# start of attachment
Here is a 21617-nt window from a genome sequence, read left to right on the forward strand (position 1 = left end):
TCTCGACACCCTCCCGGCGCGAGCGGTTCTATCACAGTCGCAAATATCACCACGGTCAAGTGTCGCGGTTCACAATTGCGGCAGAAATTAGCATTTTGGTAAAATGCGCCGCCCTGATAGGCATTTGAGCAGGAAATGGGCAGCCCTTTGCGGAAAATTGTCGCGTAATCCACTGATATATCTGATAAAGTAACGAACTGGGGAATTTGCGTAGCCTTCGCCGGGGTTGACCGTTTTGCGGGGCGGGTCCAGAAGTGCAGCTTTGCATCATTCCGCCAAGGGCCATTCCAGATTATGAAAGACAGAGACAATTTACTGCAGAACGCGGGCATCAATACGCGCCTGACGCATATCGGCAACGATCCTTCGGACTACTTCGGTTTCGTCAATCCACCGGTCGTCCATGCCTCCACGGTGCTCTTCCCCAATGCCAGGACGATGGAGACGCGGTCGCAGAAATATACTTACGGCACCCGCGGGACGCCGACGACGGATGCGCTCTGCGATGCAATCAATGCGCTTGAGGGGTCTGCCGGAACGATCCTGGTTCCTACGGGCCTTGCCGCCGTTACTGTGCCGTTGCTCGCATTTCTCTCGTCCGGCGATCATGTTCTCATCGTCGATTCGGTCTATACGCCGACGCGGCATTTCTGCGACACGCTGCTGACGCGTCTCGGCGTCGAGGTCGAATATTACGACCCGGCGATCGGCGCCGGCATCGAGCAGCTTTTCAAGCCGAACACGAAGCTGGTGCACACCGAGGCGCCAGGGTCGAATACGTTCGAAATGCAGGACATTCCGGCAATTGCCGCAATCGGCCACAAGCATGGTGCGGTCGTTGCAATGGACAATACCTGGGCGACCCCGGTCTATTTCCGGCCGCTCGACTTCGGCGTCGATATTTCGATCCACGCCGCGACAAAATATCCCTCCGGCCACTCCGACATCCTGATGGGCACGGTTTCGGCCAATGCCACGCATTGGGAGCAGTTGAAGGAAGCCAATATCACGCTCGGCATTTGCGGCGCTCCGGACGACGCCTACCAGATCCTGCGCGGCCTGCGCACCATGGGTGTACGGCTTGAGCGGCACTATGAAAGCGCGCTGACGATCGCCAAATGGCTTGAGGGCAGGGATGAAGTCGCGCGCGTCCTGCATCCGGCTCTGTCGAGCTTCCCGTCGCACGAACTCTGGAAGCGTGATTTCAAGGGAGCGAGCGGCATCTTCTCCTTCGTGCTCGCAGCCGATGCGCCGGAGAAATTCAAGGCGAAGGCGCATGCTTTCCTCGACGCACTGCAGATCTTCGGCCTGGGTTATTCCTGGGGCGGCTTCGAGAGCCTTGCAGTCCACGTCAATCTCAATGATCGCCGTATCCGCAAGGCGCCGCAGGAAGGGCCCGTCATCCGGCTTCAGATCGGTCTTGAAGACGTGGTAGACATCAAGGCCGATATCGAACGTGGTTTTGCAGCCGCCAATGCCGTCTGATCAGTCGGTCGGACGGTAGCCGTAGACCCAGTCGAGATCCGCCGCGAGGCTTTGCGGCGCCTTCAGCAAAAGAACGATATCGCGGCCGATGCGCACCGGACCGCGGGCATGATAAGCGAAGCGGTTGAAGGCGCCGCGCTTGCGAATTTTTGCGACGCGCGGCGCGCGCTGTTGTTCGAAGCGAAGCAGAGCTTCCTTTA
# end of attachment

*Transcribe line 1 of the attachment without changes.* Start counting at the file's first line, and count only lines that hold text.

Here is a 21617-nt window from a genome sequence, read left to right on the forward strand (position 1 = left end):